Why Stormy Daniels's lawyer thinks Michael Cohen is about to be indicted

Avenatti is still declining to talk about the contents of the DVD, but the F.B.I. investigation has elevated the case well beyond an alleged sexual liaison. Now the more important liaison is between Avenatti and the F.B.I. “There’s been three raids executed by the F.B.I. in the last eight days,” Avenatti said. “And there’s a significant level of cooperation between us and the Southern District of New York U.S. attorney’s office.”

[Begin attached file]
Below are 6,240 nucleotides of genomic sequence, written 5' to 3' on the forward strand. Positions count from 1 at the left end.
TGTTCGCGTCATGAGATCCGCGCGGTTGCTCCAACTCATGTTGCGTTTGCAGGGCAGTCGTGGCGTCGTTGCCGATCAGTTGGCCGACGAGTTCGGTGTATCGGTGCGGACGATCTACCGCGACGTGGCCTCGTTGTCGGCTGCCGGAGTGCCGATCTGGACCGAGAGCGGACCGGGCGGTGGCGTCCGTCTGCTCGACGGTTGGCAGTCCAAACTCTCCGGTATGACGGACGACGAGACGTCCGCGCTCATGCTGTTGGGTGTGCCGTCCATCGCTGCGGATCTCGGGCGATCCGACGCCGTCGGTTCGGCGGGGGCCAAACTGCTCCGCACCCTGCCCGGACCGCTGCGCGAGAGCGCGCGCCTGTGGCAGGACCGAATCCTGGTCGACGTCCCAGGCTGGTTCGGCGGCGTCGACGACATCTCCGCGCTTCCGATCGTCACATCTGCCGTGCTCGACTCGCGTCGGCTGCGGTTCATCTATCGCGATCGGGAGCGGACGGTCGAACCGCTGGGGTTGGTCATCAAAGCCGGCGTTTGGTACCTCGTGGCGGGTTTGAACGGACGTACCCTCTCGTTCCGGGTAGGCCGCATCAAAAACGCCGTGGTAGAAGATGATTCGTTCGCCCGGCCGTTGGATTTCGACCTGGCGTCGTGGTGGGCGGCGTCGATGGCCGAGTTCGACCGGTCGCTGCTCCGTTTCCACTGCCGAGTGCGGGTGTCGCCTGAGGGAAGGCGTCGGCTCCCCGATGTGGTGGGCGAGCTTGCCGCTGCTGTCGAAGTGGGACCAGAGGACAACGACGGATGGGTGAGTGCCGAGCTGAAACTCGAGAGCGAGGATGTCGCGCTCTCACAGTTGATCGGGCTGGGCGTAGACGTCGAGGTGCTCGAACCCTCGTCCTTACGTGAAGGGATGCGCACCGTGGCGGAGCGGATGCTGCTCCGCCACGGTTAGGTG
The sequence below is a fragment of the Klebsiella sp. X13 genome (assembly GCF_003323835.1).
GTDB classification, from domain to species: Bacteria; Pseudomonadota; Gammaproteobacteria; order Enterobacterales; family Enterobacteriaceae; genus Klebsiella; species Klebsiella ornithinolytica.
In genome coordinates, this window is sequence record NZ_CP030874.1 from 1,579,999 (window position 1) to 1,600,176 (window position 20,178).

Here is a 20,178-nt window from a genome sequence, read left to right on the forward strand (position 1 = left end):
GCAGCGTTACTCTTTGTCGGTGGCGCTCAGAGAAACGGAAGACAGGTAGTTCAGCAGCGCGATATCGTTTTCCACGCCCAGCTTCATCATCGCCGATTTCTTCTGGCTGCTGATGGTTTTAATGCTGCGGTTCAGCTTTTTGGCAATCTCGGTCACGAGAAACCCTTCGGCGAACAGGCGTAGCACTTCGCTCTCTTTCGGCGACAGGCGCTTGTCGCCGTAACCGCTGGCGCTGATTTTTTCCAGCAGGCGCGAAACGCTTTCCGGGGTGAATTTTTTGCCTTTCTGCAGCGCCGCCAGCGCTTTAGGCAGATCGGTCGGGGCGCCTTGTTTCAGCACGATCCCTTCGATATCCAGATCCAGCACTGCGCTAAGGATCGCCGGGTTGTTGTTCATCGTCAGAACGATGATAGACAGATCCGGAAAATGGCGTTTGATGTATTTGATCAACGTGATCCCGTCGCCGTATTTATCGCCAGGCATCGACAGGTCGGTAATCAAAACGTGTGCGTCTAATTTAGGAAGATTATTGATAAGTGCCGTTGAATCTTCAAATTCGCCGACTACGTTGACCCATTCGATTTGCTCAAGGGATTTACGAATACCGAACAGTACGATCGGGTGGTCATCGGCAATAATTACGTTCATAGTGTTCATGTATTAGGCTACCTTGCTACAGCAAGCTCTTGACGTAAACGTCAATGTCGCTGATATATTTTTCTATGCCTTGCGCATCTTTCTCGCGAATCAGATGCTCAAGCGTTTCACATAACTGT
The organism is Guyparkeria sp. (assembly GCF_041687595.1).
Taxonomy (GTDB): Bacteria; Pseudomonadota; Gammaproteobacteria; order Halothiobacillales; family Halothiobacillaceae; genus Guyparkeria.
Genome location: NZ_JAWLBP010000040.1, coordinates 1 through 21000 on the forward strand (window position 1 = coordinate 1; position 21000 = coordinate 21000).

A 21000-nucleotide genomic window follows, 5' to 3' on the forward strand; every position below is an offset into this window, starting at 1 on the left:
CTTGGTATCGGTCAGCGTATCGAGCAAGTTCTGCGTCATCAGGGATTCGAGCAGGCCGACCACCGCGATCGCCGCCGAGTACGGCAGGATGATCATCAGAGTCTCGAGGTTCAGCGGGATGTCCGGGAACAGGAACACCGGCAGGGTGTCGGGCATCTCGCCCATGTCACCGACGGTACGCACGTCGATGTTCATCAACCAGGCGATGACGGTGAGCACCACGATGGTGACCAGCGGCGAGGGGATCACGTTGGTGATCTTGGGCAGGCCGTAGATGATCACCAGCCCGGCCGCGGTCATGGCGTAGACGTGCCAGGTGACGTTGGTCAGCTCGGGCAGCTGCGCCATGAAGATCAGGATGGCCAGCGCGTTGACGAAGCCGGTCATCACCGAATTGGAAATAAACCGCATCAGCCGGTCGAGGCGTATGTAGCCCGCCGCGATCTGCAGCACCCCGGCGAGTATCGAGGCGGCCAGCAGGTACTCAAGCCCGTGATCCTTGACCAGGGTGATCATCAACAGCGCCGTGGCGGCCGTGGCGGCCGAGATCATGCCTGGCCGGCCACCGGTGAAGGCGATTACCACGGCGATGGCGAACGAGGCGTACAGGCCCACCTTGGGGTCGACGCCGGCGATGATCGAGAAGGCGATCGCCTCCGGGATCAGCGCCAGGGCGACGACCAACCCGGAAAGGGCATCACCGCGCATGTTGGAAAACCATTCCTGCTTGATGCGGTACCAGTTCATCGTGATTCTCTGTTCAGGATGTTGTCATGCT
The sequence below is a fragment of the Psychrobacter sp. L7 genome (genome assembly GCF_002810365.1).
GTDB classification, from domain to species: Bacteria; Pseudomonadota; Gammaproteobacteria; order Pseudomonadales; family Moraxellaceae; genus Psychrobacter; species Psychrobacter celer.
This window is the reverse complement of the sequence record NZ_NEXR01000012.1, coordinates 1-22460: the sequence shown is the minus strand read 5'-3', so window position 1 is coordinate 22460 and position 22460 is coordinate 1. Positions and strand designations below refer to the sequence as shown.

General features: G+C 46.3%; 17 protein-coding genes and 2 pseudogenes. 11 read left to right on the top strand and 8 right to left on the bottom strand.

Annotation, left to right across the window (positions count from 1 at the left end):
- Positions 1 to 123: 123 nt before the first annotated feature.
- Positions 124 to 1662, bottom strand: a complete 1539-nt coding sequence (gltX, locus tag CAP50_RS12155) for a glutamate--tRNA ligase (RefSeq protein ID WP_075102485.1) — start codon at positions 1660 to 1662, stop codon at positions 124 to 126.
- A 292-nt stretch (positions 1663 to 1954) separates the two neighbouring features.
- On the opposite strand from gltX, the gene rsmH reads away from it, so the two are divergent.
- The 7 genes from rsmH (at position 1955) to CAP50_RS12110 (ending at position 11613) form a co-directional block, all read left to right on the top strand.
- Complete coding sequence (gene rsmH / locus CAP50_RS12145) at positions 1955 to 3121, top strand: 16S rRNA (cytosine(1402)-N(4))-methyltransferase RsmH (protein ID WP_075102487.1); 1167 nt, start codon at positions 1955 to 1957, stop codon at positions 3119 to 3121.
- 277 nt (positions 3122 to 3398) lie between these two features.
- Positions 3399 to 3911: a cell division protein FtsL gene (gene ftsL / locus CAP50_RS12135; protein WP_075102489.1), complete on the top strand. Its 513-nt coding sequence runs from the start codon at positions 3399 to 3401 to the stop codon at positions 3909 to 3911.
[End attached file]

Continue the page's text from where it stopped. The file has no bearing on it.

Indeed, Avenatti is now alleging that he has evidence of bank fraud involving Michael Cohen, which he has almost certainly shared with the F.B.I. And the F.B.I. may soon respond in kind: “We expect to have access to at least some of what was seized at some point in the near future,” he added. (The Department of Justice declined comment.) And what might that yield? Avenatti’s preferred scenario is that it would cough up proof that Trump not only knew about Cohen’s payments to Daniels and other women, but compensated Cohen from campaign funds. But he believes the true smoking gun is a so-called Suspicious Activities Report (S.A.R.) reportedly created by the Treasury Department earlier this year after a bank is reported to have flagged Cohen’s account for dubious transactions. (The Treasury Department and First Republic Bank did not provide a comment to The Wall Street Journal, which broke the story, while Cohen called it “fake news.”) “That is a critical document at this juncture of the case,” said Avenatti. If such a report existed it could very well describe a narrative of events in which monies were moved from bank account to bank account in an effort to cover up campaign payments to Trump’s alleged mistresses. “The importance of that document cannot be overstated,” he said.